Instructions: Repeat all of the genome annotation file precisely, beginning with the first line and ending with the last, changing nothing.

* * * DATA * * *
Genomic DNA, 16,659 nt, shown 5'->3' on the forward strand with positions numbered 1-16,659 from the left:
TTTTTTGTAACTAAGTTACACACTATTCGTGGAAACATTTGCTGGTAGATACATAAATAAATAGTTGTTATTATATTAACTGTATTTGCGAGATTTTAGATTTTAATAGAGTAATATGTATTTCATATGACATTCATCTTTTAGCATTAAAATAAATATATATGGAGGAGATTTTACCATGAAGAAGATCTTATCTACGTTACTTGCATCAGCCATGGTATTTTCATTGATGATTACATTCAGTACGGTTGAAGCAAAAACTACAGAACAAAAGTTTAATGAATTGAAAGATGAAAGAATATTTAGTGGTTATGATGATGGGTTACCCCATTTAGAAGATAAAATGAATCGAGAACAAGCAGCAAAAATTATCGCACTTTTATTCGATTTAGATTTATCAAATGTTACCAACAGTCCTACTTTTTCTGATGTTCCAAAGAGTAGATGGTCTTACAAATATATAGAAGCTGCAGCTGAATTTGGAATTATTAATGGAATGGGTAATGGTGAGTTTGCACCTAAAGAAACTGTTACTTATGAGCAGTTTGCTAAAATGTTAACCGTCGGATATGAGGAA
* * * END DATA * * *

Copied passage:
Genomic DNA, 16,659 nt, shown 5'->3' on the forward strand with positions numbered 1-16,659 from the left:
TTTTTTGTAACTAAGTTACACACTATTCGTGGAAACATTTGCTGGTAGATACATAAATAAATAGTTGTTATTATATTAACTGTATTTGCGAGATTTTAGATTTTAATAGAGTAATATGTATTTCATATGACATTCATCTTTTAGCATTAAAATAAATATATATGGAGGAGATTTTACCATGAAGAAGATCTTATCTACGTTACTTGCATCAGCCATGGTATTTTCATTGATGATTACATTCAGTACGGTTGAAGCAAAAACTACAGAACAAAAGTTTAATGAATTGAAAGATGAAAGAATATTTAGTGGTTATGATGATGGGTTACCCCATTTAGAAGATAAAATGAATCGAGAACAAGCAGCAAAAATTATCGCACTTTTATTCGATTTAGATTTATCAAATGTTACCAACAGTCCTACTTTTTCTGATGTTCCAAAGAGTAGATGGTCTTACAAATATATAGAAGCTGCAGCTGAATTTGGAATTATTAATGGAATGGGTAATGGTGAGTTTGCACCTAAAGAAACTGTTACTTATGAGCAGTTTGCTAAAATGTTAACCGTCGGATATGAGGAA